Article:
Training stress score calculations in running and cycling are scaled according to the individual athlete’s current functional threshold pace (running) and functional threshold power (cycling), which correspond roughly to the lactate threshold running pace or cycling power. The lactate threshold can only be determined through laboratory testing, while the functional threshold is determined through field tests that are known to yield roughly equivalent results.
Similarly, the functional swimming threshold pace is a stand-in for the laboratory-determined swimming lactate threshold pace. There are two approaches that are most appropriate for the determination of swimming FTP. The first is the straightforward timed effort, where you swim as far as possible in a given time (e.g. 30 or 60 minutes). So, if you swim for 30 minutes and cover 1000 meters, then you can use the value of 33.3 m/min. as your FTP. Since the actual FTP is closer to the one-hour effort, it might be more advisable to perform a 60-minute test, or to take the value obtained for 30 minutes, multiply by two and subtract 2.5 percent (as most trained swimmers swim roughly 2.5 percent slower in a 60-minute maximal effort than in a 30-minute maximal effort). So again, if you cover 1000 m in 30 minutes, your 60-minute FTP would be 1900 m/hr or 31.7 m/min. This may seem like a minor difference, but due to the resistive aspect of swimming, small differences can have a substantial impact.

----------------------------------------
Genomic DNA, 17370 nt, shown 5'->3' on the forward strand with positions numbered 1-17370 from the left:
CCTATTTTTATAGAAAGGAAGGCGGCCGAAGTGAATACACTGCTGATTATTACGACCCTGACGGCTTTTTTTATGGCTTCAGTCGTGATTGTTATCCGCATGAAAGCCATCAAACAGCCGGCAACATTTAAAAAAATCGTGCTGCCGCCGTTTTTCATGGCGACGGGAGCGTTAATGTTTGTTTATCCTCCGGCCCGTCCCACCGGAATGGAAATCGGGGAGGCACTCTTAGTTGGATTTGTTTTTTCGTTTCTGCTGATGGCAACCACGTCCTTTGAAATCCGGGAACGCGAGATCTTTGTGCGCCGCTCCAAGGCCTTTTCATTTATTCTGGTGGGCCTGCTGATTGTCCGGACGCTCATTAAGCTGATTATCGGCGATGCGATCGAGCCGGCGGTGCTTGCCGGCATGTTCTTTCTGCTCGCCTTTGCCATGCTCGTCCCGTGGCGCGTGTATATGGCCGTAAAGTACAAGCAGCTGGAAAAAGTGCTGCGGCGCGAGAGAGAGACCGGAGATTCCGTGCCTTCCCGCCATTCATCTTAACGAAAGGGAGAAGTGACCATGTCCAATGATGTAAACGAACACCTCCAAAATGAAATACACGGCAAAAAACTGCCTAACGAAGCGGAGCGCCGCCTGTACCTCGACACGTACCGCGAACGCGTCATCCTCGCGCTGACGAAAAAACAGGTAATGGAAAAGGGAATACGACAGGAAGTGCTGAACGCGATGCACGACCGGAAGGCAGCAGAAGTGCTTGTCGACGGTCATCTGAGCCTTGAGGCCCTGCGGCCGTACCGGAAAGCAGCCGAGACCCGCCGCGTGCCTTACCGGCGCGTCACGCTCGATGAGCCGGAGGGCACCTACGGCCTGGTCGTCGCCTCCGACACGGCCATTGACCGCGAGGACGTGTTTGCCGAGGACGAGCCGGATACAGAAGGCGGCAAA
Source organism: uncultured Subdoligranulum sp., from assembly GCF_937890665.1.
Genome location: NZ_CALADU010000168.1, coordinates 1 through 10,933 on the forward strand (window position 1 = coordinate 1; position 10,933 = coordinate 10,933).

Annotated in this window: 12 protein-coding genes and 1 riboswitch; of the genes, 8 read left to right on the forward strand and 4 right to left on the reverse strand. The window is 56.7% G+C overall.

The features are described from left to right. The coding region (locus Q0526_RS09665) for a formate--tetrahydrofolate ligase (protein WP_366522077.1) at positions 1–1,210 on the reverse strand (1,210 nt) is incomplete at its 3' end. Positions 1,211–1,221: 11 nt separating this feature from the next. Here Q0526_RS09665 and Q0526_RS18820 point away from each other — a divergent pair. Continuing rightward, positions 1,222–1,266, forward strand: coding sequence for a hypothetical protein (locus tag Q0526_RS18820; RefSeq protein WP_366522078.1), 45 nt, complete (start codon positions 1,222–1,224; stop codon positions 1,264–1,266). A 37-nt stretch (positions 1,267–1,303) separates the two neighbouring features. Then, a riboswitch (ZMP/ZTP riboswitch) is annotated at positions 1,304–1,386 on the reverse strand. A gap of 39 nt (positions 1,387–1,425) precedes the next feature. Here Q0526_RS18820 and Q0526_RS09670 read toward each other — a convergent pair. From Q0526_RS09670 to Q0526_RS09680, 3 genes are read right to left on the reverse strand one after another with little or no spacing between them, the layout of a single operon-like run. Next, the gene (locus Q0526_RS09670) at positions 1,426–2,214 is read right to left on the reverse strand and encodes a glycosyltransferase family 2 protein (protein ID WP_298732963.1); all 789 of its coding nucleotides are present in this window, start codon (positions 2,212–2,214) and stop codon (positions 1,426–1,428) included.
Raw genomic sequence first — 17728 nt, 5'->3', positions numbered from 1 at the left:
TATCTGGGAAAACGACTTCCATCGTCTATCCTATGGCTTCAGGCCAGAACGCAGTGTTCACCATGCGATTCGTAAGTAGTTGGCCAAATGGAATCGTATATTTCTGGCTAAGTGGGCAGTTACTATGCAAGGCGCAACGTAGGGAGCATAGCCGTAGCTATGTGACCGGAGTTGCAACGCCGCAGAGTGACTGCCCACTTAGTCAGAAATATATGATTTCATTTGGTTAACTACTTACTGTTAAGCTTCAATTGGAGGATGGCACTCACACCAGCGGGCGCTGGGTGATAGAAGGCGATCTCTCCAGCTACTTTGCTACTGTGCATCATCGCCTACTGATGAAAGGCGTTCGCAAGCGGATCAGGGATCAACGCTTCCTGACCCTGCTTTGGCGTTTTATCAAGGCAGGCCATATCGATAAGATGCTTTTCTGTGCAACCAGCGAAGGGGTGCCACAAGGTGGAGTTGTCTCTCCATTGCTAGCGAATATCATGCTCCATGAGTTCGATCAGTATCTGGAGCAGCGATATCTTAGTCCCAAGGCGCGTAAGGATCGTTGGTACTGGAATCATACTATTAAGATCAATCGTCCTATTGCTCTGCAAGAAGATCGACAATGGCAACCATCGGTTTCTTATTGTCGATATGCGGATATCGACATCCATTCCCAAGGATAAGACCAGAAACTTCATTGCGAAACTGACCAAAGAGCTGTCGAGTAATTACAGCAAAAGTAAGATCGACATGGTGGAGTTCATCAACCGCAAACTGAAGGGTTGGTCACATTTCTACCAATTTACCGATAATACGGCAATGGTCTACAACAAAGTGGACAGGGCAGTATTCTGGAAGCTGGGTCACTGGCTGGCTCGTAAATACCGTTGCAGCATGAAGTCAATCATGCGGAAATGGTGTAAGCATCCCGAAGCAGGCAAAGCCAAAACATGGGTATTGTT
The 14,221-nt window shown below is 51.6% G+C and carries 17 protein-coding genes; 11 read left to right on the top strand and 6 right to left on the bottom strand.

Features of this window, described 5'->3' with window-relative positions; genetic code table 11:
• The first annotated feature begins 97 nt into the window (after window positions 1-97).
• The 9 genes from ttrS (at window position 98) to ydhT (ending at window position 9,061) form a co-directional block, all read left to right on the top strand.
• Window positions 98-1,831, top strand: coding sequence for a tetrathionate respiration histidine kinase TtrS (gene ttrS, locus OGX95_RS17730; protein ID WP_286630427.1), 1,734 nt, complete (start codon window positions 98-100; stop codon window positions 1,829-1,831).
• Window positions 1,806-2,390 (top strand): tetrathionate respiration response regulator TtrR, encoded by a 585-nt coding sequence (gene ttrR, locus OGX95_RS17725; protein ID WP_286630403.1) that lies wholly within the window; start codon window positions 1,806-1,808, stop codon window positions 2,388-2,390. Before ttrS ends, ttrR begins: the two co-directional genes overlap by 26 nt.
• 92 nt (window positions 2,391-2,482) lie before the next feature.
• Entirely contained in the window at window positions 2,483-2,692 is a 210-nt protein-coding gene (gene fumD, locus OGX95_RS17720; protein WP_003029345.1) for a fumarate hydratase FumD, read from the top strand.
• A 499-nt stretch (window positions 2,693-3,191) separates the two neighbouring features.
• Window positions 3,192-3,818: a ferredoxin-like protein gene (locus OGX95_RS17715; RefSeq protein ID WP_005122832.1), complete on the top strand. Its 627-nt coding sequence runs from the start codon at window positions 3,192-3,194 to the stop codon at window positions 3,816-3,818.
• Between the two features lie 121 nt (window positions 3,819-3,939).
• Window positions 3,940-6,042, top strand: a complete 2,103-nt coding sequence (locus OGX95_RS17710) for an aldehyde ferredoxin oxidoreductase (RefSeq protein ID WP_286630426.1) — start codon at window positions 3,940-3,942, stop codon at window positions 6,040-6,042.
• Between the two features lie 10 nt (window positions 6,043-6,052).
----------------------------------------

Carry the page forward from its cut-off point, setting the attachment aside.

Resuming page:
If you are not inclined to perform such long, exhaustive efforts in the pool, you may alternatively perform a critical velocity (CV) test. This method consists of two test efforts at different distances (200 m and 400 m) separated by a complete rest. Because complete rest is required for the results of a CV test to be valid, it is best to perform the first all-out effort at the beginning of one workout (after warming up, of course) and the next at the beginning of another. Record the time required to complete each effort and simply plot the results on a graph as distance vs. time. The slope of that line is your critical speed. Alternatively, a simple equation yields the same result: